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LAST STARFIGHTER [Blu-ray]
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“Greetings, Starfighter! You have been recruited by the Star League to defend the frontier against Xur and the Kodan Armada.” So begins an adventure of galactic proportions in The Last Starfighter. After Earthling Alex (Lance Guest) conquers the Starfighter video game, he is recruited by alien Centauri (Robert Preston) to be part of an elite legion of fighters. Leaving behind his trailer park home for the outer regions of space, Alex becomes the last hope for the beleaguered Star League and hundreds of worlds – including Earth. Loaded with out-of-this-world bonus features and digitally remastered for optimum picture quality, The Last Starfighter 25th Anniversary Edition is the ultimate video game fantasy come true!
At the time of its original release in 1984, this modestly budgeted sci-fi excursion had the distinction of offering some of the first examples of purely computer-generated animation, an apt (and frugal) special-effects solution for a movie with a plot line rooted in computer games. Both the computer-generated visuals and the arcade game now look quaint, but writer-director Nick Castle's affable, good- hearted adventure holds up nicely, thanks to a clever premise--the title game is actually a test for prospective starship pilots, planted by embattled aliens under siege from an evil invader. When a restless teenager (Lance Guest) racks up an impressive score, he finds himself spirited away to the besieged planet and thrust into the midst of an intergalactic war. Apart from Castle's skill at contrasting his extraterrestrial settings with the mundane details of his hero's earthbound life, the movie gets lift-off from two thorough pros, Robert Preston, who makes the alien recruiter, Centauri, a planet-hopping cousin to The Music Man's Harold Hill, and Dan O'Herlihy, the alien copilot, who suggests a scaly Walter Brennan. Older fans will snicker, but kids and young teens will find this rite of passage absorbing, while their folks will savor Preston's brash charm. --Sam Sutherland --This text refers to an out of print or unavailable edition of this title.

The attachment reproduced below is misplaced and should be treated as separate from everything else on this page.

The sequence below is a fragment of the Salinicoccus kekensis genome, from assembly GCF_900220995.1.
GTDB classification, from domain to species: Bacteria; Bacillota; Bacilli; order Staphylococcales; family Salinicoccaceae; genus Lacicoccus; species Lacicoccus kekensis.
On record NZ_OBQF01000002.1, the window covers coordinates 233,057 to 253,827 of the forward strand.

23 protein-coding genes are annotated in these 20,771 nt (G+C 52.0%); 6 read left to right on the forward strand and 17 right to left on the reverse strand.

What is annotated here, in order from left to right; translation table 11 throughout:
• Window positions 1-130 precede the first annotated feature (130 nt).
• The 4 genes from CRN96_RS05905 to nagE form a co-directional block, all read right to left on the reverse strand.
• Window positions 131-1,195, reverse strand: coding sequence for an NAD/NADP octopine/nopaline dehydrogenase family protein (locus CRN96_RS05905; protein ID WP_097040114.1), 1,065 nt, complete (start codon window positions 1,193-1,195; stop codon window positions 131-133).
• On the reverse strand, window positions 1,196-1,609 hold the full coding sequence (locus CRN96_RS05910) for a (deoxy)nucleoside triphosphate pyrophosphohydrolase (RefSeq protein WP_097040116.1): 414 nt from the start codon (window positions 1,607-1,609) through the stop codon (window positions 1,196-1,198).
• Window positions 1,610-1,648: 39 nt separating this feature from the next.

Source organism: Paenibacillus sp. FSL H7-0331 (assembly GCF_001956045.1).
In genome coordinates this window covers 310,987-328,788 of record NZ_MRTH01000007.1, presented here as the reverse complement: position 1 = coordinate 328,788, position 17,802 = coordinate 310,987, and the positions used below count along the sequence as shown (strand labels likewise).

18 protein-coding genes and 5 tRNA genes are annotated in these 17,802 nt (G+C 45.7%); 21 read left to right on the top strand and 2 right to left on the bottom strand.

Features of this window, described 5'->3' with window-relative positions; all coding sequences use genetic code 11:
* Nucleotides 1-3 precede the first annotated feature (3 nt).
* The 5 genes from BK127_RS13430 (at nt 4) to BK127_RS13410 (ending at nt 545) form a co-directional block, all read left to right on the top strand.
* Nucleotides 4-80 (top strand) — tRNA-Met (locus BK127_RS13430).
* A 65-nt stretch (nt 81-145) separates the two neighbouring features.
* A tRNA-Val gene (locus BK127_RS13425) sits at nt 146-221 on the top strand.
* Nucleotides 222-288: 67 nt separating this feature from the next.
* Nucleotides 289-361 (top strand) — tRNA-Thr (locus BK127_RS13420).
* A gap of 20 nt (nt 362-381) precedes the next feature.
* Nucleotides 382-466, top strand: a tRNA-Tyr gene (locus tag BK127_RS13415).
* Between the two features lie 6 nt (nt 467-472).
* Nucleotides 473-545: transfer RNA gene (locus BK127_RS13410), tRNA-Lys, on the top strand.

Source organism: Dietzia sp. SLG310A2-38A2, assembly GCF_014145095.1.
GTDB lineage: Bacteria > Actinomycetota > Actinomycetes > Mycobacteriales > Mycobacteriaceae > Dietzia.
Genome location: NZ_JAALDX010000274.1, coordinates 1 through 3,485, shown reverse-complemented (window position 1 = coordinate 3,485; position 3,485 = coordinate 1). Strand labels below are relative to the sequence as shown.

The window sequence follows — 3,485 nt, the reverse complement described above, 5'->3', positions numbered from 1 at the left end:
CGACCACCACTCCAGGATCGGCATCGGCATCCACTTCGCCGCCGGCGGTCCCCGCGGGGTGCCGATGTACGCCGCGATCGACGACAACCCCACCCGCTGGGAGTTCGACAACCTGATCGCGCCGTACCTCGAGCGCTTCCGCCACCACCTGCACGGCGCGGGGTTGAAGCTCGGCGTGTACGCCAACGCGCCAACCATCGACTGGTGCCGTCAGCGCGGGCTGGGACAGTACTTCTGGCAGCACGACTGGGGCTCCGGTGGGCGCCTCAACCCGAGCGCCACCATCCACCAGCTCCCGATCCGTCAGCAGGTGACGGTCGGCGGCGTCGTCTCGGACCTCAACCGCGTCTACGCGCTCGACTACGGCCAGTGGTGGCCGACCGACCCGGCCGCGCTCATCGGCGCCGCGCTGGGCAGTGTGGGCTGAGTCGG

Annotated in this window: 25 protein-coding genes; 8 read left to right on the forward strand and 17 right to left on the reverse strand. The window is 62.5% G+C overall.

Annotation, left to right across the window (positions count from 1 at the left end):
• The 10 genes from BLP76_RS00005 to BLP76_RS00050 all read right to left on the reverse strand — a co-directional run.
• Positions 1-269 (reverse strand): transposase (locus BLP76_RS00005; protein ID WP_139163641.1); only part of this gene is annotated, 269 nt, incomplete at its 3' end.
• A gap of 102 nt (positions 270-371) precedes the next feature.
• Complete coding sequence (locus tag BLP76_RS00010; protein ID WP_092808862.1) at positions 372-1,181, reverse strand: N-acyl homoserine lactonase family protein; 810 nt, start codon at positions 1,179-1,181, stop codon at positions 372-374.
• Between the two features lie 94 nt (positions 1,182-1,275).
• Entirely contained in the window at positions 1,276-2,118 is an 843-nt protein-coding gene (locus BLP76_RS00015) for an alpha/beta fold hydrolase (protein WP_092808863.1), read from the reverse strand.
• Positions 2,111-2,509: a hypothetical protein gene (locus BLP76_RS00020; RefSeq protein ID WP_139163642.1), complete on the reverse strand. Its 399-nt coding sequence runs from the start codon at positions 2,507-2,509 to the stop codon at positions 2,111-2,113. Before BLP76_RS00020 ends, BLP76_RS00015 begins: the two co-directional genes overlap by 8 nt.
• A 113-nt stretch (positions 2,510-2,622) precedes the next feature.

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"Greetings, Starfighter! You have been recruited by The Star League to defend the frontier against Xur and The Kodan Armada." So begins an adventure of galactic proportions in ‘THE LAST STARFIGHTER.’ After Earthling Alex Logan [Lance Guest] conquers the Starfighter video game, he is recruited by alien Centauri [Robert Preston] to be part of an elite legion of fighters. Leaving behind his trailer park home for the outer regions of space, Alex becomes the last hope for the beleaguered Star League and hundreds of worlds – including Earth. Loaded with out-of-this-world bonus features and digitally remastered for optimum picture quality, ‘THE LAST STARFIGHTER’ 25th Anniversary Edition is the ultimate video game fantasies come true!
FILM FACT: ‘THE LAST STARFIGHTER’ is one of the earliest films to make extensive use of computer graphics for its special effects. In place of physical models, 3D rendered models were used to depict space ships and many other objects. The Gunstar and other spaceships were the design of artist Ron Cobb, who also worked on ‘Alien,’ ‘Star Wars’ and ‘Conan the Barbarian.’ The computer graphics for the film were rendered by Digital Productions on a Cray X-MP supercomputer. The company created 27 minutes of effects for the film. This was considered an enormous amount of computer generated imagery at the time